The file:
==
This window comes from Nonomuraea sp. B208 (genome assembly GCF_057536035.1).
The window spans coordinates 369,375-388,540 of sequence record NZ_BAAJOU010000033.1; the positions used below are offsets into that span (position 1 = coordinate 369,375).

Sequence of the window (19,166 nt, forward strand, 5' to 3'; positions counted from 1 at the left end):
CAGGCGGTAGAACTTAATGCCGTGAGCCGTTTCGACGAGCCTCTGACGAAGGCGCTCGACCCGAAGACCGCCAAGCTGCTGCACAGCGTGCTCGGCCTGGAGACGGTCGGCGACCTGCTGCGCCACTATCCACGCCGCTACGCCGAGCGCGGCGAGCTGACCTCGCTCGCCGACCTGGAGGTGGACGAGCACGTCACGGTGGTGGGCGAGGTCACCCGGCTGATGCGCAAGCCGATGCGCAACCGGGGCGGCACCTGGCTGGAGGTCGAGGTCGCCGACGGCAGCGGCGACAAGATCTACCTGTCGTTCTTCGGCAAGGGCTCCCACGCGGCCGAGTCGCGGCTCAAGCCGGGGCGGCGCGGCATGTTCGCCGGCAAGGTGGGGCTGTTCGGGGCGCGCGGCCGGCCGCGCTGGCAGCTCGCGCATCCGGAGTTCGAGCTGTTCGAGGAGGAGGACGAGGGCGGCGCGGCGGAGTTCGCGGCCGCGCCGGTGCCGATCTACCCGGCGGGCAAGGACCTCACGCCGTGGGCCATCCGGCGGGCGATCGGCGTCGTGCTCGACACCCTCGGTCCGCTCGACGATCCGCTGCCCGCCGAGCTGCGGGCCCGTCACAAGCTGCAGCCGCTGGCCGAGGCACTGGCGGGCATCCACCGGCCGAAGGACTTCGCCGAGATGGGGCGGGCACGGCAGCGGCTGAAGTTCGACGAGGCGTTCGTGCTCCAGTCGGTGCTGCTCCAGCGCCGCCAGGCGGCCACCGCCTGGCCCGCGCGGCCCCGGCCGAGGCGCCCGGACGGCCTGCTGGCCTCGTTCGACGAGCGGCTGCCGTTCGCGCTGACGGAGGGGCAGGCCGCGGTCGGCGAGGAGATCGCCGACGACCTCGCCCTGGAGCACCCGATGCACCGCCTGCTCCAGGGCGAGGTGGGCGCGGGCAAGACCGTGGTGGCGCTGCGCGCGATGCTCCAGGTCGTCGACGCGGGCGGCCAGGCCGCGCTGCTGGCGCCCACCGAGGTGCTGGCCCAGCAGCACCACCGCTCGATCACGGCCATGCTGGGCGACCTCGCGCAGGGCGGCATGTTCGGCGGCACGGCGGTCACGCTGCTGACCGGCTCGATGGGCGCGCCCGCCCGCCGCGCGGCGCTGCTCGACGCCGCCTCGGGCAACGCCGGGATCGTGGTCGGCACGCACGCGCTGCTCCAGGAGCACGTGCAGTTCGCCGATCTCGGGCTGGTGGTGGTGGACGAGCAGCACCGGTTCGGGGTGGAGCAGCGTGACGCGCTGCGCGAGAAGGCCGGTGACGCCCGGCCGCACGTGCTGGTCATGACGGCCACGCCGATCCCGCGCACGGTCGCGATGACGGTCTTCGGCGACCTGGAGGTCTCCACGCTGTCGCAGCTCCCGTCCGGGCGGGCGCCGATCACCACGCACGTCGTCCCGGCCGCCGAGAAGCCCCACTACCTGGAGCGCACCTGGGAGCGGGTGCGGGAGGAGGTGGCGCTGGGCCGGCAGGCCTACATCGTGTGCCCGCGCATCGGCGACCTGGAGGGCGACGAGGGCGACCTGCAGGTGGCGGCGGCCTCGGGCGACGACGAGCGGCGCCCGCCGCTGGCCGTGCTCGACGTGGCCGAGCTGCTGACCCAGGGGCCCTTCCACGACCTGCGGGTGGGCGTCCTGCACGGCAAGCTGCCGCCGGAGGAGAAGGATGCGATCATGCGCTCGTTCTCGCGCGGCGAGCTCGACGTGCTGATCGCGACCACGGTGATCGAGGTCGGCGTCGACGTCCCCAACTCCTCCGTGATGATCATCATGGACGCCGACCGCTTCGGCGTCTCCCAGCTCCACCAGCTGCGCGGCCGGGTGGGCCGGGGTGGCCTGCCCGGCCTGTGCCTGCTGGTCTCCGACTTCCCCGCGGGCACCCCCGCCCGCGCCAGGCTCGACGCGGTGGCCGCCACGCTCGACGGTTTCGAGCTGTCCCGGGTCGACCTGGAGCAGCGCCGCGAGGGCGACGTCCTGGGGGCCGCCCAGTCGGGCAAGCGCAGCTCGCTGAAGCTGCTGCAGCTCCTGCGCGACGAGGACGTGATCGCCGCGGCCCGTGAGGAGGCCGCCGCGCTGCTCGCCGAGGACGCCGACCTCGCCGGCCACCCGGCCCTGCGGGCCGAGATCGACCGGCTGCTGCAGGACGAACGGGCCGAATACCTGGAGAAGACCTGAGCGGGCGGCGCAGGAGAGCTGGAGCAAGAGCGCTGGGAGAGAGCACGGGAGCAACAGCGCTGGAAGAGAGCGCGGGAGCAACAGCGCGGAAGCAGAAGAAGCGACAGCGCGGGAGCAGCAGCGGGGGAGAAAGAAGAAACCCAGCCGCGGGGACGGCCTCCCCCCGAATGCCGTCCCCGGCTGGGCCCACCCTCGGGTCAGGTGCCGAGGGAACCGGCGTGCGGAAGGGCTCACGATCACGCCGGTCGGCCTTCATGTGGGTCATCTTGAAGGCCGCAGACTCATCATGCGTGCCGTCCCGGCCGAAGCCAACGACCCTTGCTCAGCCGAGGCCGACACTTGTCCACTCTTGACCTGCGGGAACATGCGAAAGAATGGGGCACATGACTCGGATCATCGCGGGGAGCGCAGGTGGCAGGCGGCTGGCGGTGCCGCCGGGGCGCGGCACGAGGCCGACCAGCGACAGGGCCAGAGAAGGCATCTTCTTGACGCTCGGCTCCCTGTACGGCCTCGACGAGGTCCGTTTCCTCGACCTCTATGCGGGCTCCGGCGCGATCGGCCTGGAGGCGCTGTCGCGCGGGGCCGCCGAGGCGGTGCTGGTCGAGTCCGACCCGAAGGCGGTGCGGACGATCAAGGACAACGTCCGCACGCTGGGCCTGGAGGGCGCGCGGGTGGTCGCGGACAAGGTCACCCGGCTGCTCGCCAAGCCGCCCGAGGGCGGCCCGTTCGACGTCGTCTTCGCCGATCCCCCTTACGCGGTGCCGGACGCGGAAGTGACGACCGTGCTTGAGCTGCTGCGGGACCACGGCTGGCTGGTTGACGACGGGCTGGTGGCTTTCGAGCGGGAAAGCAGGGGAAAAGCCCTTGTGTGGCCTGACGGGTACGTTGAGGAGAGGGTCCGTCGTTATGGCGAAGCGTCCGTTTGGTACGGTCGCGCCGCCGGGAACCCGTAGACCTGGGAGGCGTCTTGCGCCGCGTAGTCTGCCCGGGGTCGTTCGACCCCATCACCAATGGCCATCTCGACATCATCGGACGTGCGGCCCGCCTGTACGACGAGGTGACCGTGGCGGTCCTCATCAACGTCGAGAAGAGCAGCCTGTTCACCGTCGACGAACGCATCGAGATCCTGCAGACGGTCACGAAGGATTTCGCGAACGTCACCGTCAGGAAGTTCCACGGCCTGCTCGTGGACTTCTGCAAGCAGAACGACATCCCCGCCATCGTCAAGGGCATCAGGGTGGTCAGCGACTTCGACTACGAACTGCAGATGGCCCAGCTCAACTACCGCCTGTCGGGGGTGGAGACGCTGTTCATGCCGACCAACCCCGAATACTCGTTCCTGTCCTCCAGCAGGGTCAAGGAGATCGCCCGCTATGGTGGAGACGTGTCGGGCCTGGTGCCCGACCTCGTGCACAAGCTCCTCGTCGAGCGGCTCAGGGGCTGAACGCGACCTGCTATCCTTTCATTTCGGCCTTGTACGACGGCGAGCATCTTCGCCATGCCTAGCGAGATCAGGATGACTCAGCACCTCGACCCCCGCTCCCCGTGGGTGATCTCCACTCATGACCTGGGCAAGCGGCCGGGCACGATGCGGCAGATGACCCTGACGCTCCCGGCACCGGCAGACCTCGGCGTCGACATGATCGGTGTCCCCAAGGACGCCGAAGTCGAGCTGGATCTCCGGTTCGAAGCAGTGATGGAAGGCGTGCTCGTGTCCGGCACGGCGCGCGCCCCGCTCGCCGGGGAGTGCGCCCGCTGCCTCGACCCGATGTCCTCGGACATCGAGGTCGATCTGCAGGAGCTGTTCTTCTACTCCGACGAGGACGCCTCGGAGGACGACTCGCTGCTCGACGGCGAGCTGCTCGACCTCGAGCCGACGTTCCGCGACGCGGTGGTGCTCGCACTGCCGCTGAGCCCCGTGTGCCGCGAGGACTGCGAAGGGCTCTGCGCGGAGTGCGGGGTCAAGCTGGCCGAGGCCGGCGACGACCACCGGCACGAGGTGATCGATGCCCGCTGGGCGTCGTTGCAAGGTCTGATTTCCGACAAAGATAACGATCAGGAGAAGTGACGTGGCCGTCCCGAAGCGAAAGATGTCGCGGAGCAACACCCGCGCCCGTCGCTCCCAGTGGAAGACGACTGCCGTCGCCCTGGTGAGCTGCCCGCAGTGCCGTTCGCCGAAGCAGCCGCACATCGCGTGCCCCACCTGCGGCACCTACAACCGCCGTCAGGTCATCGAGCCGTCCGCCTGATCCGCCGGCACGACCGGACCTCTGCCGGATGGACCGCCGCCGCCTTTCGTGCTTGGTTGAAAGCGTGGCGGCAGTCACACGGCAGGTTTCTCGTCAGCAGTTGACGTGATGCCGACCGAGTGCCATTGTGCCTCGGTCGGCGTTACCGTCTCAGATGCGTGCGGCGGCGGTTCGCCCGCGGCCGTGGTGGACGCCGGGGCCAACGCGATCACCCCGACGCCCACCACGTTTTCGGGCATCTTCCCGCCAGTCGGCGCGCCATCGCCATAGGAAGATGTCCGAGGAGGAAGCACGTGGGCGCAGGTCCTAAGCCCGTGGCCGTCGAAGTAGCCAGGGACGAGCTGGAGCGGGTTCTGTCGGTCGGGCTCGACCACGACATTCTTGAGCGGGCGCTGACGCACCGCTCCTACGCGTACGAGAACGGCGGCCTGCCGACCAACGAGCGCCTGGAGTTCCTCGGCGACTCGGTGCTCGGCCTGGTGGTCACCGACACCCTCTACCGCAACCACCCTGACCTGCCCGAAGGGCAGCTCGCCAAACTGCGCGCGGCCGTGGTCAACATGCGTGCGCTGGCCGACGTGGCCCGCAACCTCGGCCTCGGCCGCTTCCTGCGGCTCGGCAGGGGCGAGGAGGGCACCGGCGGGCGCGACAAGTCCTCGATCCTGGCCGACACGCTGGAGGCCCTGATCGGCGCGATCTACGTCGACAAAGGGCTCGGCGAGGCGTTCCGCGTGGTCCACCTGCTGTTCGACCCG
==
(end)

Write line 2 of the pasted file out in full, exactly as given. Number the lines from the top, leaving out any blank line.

The window spans coordinates 369,375-388,540 of sequence record NZ_BAAJOU010000033.1; the positions used below are offsets into that span (position 1 = coordinate 369,375).